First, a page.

One of the most important aspects of maintaining your hydraulic power units (HPU’s) is fluid cleanliness. No matter how well-designed the HPU may be, it is still susceptible to hydraulic contamination. Fluid contamination is a major issue for HPU’s and all ground service equipment because it not only decreases the reliability of the system but also results in higher maintenance costs.
Hydraulic power units are designed for testing aircraft hydraulic systems by supplying hydraulic fluid at variable pressures and flows. These units – also called mules – are capable of generating a tremendous amount of power.
Three Principal Categories of Hydraulic Fluids
The first step in developing a good understanding of hydraulic contamination and fluid cleanliness is to discuss the three main categories of hydraulic fluids: minerals, polyalphaolefins, and phosphate esters.
- Mineral-based hydraulic fluid is the oldest form of hydraulic fluid and is processed from petroleum. It is primarily used where fire hazards are low.
- Polyalphaolefins are fire-resistant hydrogenated polyalphaolefin-based fluids and were developed as a more flame resistant alternative to mineral-based fluids. Mineral-based hydraulic fluids and polyalphaolefins are compatible and can be used in the same system.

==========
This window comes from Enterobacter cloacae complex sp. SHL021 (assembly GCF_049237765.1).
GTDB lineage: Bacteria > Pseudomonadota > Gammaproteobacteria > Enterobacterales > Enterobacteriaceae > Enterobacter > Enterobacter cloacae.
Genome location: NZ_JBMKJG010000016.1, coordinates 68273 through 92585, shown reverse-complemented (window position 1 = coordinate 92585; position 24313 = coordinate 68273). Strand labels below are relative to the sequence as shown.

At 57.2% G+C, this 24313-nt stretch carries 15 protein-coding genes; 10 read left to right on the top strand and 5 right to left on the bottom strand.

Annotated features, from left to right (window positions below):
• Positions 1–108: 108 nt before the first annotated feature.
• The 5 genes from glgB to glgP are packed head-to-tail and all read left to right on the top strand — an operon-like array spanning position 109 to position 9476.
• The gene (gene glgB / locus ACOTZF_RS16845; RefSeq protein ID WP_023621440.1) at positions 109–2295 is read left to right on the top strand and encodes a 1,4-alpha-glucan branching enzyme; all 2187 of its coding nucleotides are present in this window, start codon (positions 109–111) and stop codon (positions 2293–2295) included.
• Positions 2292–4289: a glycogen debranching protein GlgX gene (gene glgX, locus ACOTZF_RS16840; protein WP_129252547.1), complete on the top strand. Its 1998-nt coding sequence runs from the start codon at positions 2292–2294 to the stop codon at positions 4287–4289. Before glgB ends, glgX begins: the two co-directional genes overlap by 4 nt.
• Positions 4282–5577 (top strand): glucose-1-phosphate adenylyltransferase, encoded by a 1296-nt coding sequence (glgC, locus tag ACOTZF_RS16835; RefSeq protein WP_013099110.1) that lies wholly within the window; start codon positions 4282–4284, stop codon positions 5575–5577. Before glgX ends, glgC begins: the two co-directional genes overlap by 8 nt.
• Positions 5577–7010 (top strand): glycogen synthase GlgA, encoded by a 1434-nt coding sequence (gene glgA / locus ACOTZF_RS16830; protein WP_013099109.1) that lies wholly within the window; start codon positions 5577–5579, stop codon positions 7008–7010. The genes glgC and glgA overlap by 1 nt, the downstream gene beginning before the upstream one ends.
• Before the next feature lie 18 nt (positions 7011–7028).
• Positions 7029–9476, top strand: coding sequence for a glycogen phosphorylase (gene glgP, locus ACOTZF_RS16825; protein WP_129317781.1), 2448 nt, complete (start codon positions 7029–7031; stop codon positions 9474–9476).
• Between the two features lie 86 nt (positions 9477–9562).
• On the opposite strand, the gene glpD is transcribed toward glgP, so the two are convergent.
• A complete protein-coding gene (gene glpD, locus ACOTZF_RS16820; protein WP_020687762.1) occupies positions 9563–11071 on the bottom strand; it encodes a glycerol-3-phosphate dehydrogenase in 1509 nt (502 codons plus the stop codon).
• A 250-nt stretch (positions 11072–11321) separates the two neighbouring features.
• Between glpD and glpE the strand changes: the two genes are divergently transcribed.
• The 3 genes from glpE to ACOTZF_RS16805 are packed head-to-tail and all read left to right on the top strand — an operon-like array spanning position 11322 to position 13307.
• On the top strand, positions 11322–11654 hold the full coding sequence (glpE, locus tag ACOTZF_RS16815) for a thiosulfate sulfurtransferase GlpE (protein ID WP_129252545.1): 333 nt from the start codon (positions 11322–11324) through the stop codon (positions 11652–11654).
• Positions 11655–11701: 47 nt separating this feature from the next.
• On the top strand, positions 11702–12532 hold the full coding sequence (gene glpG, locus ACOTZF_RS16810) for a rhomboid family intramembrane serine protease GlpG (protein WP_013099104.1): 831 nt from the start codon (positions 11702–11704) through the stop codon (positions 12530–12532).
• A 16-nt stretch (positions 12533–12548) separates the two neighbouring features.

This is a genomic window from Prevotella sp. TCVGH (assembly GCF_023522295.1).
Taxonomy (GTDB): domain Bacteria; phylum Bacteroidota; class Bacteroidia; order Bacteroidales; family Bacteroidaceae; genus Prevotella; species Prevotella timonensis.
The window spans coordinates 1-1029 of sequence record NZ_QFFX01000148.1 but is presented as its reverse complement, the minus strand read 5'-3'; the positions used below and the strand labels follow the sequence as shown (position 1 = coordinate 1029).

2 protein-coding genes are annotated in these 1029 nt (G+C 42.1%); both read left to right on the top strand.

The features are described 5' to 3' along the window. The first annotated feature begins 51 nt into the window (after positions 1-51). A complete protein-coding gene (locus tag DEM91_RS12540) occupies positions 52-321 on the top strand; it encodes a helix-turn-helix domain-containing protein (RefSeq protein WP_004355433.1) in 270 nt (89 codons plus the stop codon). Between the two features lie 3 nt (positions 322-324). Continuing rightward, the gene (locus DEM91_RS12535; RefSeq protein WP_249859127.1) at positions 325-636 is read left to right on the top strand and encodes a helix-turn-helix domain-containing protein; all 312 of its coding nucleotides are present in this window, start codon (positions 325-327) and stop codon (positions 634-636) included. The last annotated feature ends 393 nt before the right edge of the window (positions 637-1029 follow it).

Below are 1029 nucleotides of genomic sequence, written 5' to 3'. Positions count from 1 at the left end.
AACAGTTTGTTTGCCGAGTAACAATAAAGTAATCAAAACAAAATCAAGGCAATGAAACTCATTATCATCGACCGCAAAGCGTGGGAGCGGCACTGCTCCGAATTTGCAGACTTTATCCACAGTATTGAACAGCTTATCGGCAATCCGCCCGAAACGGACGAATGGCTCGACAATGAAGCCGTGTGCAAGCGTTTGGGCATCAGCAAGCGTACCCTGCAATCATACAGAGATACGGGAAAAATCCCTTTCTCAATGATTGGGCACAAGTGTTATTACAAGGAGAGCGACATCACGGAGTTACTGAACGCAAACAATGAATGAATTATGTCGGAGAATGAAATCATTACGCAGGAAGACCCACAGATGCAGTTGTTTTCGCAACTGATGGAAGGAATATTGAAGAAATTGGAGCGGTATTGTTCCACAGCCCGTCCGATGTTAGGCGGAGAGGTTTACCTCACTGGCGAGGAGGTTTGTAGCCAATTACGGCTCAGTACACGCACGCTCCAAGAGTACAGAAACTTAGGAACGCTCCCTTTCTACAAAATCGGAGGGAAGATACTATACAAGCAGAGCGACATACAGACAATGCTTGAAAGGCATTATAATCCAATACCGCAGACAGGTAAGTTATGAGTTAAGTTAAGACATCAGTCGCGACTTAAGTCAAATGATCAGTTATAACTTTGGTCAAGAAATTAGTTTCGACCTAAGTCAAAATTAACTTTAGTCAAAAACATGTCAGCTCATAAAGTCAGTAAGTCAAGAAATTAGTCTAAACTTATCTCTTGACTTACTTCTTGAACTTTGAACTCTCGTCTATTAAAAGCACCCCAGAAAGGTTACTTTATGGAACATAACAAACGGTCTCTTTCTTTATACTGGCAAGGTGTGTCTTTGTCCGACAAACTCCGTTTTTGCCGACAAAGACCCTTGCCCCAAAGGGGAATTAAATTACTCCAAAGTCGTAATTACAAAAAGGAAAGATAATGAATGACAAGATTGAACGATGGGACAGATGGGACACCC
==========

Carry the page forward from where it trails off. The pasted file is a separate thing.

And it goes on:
- Phosphate esters are commonly used in commercial transport aircraft and, while they are extremely fire resistant, they can burn under certain conditions. It is important to remember that petroleum-based hydraulic fluids and phosphate ester-based hydraulic fluids are not compatible with each other. If the wrong type of fluid is added to an aircraft hydraulic system, the system should be drained and flushed.
Types of Hydraulic Fluid Contamination
Fluid contamination can be defined as the presence of foreign matter in hydraulic fluid. That foreign matter may be visible to the naked eye, such as rust or particles of shredded seals, or it may be too small to see without instrumentation. Regardless of the level of contamination, if it is left unchecked it will adversely affect a hydraulic power unit.
One way of differentiating between types of hydraulic contamination is based on whether it is abrasive or non-abrasive. Abrasive contamination includes particles such as rust flakes, remnants of core sand, slivers of metal, or weld spatter. It’s obvious how damaging abrasive contamination is, but non-abrasive contamination can be just as lethal to a hydraulic system. Non-abrasive contaminants include the byproducts of oil oxidation and soft particles from worn, shredded, or degrading seals. Contaminants can also include reactions involving additives, free water, and hydrolysis products.